Who Gets To Stay in the House During Separation in Australia?


There are many difficult decisions to be made when it comes to separation or divorce and the family home in Australia. Among them, the crucial question arises: ‘Who gets to stay in the house?’

It’s a query that often perplexes couples undergoing this process, and arriving at a satisfactory answer can prove elusive.

In Australia, there is no straightforward legal response to this matter, making it all the more crucial for couples to understand their options and seek guidance through this emotional and legal maze.


Children of the Relationship


Firstly, if there are children of the relationship, then the best interests of the children must be considered.

If it is clear that the children will remain in the care of one parent more often than the other, then it may be best for the main carer to remain in the marital home upon separation.

However, if it is clear that one party to the relationship is more likely to retain the property in the overall distribution of the asset pool, then that person may be the obvious choice as to who remains in the marital home.


Ensuring a Fair Departure: Protecting Your Rights & Assets


If you are the one leaving then you should take your share of household items as well copies of your records, including tax returns, superannuation statements, bank records, passport, visa documents, and any other important documents.

It is often the case that once you have left, it becomes very difficult to obtain those documents from the other party.

Although there is no law covering whether or not you should return to the marital home ‘uninvited’, in the interests of preventing unnecessary conflict or disputes it is a good idea to let the remaining party have ‘exclusive occupation’ of the marital home.

It also prevents any accusations of you removing items from the home that you may not have been entitled to.


What About Mortgage Repayments?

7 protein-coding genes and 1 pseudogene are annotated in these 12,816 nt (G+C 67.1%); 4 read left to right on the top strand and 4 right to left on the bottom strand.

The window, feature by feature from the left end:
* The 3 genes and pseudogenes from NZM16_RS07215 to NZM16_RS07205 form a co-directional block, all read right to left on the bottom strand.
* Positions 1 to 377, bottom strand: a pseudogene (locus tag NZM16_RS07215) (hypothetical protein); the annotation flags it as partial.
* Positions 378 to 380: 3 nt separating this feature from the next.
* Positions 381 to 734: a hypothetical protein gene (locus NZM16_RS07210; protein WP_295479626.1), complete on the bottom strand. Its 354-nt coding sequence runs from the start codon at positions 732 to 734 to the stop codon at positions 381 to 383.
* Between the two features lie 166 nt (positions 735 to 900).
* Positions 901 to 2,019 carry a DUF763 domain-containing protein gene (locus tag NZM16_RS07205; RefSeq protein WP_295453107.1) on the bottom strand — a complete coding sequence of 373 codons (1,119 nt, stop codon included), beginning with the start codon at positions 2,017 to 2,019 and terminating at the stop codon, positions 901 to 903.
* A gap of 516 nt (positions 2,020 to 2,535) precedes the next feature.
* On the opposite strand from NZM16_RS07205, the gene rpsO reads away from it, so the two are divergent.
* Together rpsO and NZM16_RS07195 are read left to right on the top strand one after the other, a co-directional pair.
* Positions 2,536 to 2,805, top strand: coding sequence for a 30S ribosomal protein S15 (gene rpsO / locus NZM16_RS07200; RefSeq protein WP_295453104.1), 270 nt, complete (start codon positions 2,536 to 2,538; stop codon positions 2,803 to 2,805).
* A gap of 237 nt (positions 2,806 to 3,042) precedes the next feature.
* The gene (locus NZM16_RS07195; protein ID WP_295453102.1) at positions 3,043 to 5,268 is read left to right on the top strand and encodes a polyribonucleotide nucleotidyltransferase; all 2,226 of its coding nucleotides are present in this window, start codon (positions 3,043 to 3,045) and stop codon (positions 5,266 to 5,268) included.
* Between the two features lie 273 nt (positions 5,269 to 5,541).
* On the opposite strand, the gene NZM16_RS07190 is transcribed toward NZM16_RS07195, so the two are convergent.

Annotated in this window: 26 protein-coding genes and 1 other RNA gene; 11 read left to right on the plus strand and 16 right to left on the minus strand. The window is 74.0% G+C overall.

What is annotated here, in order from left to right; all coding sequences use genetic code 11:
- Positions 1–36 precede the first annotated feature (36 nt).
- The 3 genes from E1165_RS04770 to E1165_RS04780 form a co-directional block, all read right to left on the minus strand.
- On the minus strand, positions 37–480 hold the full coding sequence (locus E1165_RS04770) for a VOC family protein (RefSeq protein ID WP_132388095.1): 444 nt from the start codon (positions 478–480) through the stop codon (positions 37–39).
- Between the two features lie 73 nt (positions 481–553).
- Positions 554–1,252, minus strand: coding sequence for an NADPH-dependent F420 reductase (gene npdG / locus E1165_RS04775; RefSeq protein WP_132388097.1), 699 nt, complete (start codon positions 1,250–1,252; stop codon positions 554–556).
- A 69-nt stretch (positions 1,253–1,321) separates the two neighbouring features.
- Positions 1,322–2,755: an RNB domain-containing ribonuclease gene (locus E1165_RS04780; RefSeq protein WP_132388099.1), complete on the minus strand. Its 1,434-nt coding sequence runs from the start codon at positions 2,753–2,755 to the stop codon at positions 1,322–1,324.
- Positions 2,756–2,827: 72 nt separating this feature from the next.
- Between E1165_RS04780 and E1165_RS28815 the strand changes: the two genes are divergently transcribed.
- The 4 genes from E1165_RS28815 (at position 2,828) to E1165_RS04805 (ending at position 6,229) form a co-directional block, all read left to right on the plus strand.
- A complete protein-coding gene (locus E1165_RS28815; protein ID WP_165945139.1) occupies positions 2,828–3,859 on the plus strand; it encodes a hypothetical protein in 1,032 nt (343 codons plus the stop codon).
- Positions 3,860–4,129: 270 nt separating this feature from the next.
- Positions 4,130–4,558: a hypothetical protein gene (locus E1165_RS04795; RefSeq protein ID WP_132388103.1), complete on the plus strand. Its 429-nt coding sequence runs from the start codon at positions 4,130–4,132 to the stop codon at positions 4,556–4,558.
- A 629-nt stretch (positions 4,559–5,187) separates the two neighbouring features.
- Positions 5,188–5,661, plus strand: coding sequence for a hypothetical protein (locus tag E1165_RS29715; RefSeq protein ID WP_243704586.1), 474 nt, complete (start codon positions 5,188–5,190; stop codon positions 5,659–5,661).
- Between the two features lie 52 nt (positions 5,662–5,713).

If you are the one leaving and you are named on the loan documents, your obligation to pay the mortgage remains.

Quite often, the party who has left has the added responsibility of rent payments and declines to make any further contributions to the mortgage.

If the mortgage falls into default, the bank may decide to foreclose the loan and sell the property at a possibly undervalued price.

Often you will hear that you should not leave the marital home upon separation because in doing so, you will miss out on your entitlements. This is not the case.

Just because an item is in the possession of one or the other of the parties does not mean that it is not accounted for in the final determination of the distribution of the asset pool (this includes the marital home).

The Court is not interested in which party has left the marital home when deciding who gets what in property settlement, after considering the values, various contributions, and other factors, the Court is ultimately interested in whether or not the overall property settlement is deemed fair and equitable.


Contact Us


For more information about who gets to stay in the house during separation in Australia, contact us at Bambrick Legal today. We offer a free, no-obligation 15-min consultation for all enquiries.

More about our family law services here.

Related Blog – Is Separation Just a 50/50 Split?

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